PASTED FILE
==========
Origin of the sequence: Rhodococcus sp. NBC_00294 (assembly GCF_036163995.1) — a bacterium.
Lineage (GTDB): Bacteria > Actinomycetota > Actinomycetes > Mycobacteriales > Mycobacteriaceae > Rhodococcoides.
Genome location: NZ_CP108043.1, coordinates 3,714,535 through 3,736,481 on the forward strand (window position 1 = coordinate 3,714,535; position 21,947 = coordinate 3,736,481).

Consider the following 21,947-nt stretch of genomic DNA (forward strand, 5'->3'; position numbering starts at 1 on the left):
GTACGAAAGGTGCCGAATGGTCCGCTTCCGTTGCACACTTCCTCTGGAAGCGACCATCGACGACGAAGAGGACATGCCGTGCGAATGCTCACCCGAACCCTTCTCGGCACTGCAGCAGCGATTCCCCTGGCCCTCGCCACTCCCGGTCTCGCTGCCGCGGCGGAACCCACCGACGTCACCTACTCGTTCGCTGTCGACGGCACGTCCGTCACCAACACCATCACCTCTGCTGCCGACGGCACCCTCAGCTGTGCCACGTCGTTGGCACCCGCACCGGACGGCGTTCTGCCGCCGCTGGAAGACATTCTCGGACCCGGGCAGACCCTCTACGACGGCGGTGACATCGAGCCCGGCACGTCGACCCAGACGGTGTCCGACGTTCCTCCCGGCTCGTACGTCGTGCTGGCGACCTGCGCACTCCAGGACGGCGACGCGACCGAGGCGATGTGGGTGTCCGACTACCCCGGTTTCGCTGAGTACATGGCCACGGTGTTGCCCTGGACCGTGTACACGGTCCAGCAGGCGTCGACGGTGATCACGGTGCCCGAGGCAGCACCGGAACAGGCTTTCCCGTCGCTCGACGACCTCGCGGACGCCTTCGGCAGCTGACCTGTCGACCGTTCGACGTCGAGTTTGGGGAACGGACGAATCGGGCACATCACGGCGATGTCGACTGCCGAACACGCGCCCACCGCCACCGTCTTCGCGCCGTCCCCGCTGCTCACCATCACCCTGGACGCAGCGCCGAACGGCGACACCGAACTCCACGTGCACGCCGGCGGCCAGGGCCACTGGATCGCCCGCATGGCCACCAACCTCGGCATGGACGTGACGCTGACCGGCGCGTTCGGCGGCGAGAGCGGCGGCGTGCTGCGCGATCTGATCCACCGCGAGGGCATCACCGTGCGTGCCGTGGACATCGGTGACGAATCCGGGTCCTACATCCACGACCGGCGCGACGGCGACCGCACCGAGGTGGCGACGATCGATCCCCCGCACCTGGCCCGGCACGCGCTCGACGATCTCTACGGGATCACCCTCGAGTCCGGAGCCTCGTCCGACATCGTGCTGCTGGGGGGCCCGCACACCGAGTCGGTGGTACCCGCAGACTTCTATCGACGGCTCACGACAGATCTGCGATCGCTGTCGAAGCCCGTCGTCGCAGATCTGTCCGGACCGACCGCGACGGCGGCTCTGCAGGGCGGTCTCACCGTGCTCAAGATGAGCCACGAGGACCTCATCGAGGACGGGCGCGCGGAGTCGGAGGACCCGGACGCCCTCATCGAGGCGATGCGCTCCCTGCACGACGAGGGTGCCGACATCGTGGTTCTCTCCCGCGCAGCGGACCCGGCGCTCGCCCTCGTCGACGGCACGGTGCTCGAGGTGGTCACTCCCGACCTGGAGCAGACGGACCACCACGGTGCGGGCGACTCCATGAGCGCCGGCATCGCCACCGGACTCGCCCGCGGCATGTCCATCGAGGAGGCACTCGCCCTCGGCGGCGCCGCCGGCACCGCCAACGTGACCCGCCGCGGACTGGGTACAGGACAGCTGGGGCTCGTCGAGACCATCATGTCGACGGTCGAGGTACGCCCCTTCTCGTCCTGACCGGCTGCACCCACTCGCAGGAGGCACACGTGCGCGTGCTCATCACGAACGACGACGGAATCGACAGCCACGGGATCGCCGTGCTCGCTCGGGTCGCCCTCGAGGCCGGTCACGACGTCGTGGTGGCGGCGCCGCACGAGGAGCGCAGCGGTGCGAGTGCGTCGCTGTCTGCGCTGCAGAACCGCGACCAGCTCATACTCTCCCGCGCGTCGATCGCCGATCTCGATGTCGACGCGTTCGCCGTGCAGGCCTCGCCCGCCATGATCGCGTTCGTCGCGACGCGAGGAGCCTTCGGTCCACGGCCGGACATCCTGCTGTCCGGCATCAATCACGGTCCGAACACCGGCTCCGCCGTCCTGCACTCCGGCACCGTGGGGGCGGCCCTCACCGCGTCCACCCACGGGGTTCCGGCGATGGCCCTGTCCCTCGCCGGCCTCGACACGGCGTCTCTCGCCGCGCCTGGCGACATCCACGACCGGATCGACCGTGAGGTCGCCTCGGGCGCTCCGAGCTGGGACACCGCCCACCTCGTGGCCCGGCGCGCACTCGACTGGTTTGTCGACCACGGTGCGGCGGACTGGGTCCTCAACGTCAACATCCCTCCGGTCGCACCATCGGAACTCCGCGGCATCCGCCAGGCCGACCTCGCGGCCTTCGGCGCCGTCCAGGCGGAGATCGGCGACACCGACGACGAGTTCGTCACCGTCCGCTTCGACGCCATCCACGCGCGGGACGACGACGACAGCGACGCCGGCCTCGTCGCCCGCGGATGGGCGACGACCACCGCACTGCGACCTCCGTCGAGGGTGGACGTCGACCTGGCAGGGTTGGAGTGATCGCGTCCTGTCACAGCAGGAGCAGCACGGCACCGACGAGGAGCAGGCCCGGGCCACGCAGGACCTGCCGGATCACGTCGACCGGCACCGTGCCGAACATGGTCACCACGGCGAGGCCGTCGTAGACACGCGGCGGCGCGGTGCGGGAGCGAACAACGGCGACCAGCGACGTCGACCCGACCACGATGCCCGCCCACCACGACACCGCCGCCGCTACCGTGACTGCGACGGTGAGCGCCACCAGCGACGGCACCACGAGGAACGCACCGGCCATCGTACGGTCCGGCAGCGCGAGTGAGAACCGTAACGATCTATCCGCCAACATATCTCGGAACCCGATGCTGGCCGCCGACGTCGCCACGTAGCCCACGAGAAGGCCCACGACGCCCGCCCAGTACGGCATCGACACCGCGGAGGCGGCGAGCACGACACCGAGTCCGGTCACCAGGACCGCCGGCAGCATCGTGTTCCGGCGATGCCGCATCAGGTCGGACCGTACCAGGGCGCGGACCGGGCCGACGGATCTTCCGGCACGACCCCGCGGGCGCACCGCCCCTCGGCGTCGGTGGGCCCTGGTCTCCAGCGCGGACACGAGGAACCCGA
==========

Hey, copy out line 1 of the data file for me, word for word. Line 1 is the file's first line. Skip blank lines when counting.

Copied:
Origin of the sequence: Rhodococcus sp. NBC_00294 (assembly GCF_036163995.1) — a bacterium.